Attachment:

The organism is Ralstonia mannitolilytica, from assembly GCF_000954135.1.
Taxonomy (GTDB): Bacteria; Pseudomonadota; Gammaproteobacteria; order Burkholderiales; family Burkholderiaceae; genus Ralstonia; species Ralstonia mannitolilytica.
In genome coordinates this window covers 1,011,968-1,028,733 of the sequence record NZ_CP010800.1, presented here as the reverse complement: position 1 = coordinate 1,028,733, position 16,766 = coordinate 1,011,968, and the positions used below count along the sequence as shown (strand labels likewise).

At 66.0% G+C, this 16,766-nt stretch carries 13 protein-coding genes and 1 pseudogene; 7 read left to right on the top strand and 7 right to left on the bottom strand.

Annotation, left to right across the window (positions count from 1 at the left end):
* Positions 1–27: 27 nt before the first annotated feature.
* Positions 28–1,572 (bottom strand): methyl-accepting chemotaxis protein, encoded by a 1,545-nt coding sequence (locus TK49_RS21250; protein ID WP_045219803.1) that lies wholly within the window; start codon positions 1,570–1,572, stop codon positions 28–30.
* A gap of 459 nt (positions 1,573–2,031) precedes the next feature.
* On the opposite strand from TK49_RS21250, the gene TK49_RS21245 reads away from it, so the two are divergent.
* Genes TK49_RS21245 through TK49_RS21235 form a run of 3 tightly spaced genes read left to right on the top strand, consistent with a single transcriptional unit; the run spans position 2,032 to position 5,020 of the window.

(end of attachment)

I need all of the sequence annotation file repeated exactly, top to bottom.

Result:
The organism is Ralstonia mannitolilytica, from assembly GCF_000954135.1.
Taxonomy (GTDB): Bacteria; Pseudomonadota; Gammaproteobacteria; order Burkholderiales; family Burkholderiaceae; genus Ralstonia; species Ralstonia mannitolilytica.
In genome coordinates this window covers 1,011,968-1,028,733 of the sequence record NZ_CP010800.1, presented here as the reverse complement: position 1 = coordinate 1,028,733, position 16,766 = coordinate 1,011,968, and the positions used below count along the sequence as shown (strand labels likewise).

At 66.0% G+C, this 16,766-nt stretch carries 13 protein-coding genes and 1 pseudogene; 7 read left to right on the top strand and 7 right to left on the bottom strand.

Annotation, left to right across the window (positions count from 1 at the left end):
* Positions 1–27: 27 nt before the first annotated feature.
* Positions 28–1,572 (bottom strand): methyl-accepting chemotaxis protein, encoded by a 1,545-nt coding sequence (locus TK49_RS21250; protein ID WP_045219803.1) that lies wholly within the window; start codon positions 1,570–1,572, stop codon positions 28–30.
* A gap of 459 nt (positions 1,573–2,031) precedes the next feature.
* On the opposite strand from TK49_RS21250, the gene TK49_RS21245 reads away from it, so the two are divergent.
* Genes TK49_RS21245 through TK49_RS21235 form a run of 3 tightly spaced genes read left to right on the top strand, consistent with a single transcriptional unit; the run spans position 2,032 to position 5,020 of the window.